If one more person tells me how “crazy busy” they are and then proceeds to summarize, in detail, the entire season of a TV show on Netflix, I’m going to . . . write a column about it.
Most of us have no idea what real “busy” is. (I imagine “busy” looking more like working two jobs while single parenting and caring for an aging parent.)
True, there are days when one activity flows directly into the next. Our Facebook page goes unchecked, the newspaper lies untouched on the table.
The funny thing is that virtually everything that makes us so busy can ultimately be abandoned. Our kid can drop piano. We can resign as Parent Steering Committee president. We can have hot pizza brought to our front door.
One of the oft-forgotten privileges of upper- and middle-class life is the ability to shape our days. Even within the obligation to provide basic physical needs for ourselves and our dependents (i.e., earning money), we possess options.
Owning our choices can be difficult. So we embrace a more helpless posture with six little words: “I just don’t have the time.”
“I should exercise, but I just don’t have the time.”
“There’s a blood drive today, but . . . ”
“I wish I read more books, but . . . ”
Obviously, we can’t do everything. We shouldn’t do everything. This is most emphatically not an exhortation to do more. It is about taking responsibility.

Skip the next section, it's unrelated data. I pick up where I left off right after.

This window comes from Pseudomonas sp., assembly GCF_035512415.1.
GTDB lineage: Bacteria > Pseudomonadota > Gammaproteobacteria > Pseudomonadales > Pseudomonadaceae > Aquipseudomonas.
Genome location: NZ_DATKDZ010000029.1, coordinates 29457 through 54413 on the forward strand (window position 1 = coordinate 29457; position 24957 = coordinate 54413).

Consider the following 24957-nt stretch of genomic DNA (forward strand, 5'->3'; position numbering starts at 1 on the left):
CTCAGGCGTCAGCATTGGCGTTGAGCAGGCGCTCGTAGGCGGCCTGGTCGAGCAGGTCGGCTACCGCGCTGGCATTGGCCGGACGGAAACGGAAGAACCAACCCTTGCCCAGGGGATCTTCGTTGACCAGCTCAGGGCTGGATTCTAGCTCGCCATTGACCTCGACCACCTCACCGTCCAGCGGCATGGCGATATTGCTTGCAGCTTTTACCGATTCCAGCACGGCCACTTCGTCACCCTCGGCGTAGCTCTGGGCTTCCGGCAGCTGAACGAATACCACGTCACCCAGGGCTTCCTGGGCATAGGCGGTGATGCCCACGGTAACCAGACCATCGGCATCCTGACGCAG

If there is anything we all have equally, it is the 24 hours in the day. We do things because we’ve prioritized them above all the other options, not because we don’t have the time.
The six little words work fabulously with money, as well.
“We’d like to send our kids to a private Christian school, but we just don’t have the money.”
“I should buy all organic and local food, but . . . ”
Of course, there are things that I could never afford, but 80 percent of the things for which we claim insufficient funds are within our reach, should we be willing to make the needed changes and sacrifices.
It is sometimes unpleasant to realize that the things we claim to value are not what we actually prioritize. Like when I told my son I couldn’t read him a book and then spent 20 minutes online checking out the best and worst dressed at the Oscars.
But, God be praised, there is also great freedom in honesty. Why are crafts do-it-yourself at our house? Because I don’t want to be involved. I can barely draw a stick figure and would rather stab pencils in my eyes than figure out how to transform a toilet paper roll into some sort of animal. Embracing this has freed me from quantities of guilt. I’m not a bad mother, just a bad artist.
Most of the time we choose between several worthy options. These aren’t easy choices, but they’re still choices. Just because there isn’t a right or wrong choice doesn’t make the “why” less important.
When our girls started asking for electronics, we were careful to articulate that while we could afford a $200 iPod (and they knew that), and the iPod would be enjoyable, we were choosing to spend that money on other things.
The Deceiver lurks in the corners of our delusion that we somehow don’t have enough. Declaring that we don’t have time or money frames our lives based on scarcity rather than abundance from which to prioritize.
Indeed, I paid last month’s Netflix membership and certainly got my money’s worth in viewing time.
Sarah Kehrberg lives in Swannanoa, N.C., and attends Asheville Mennonite Church.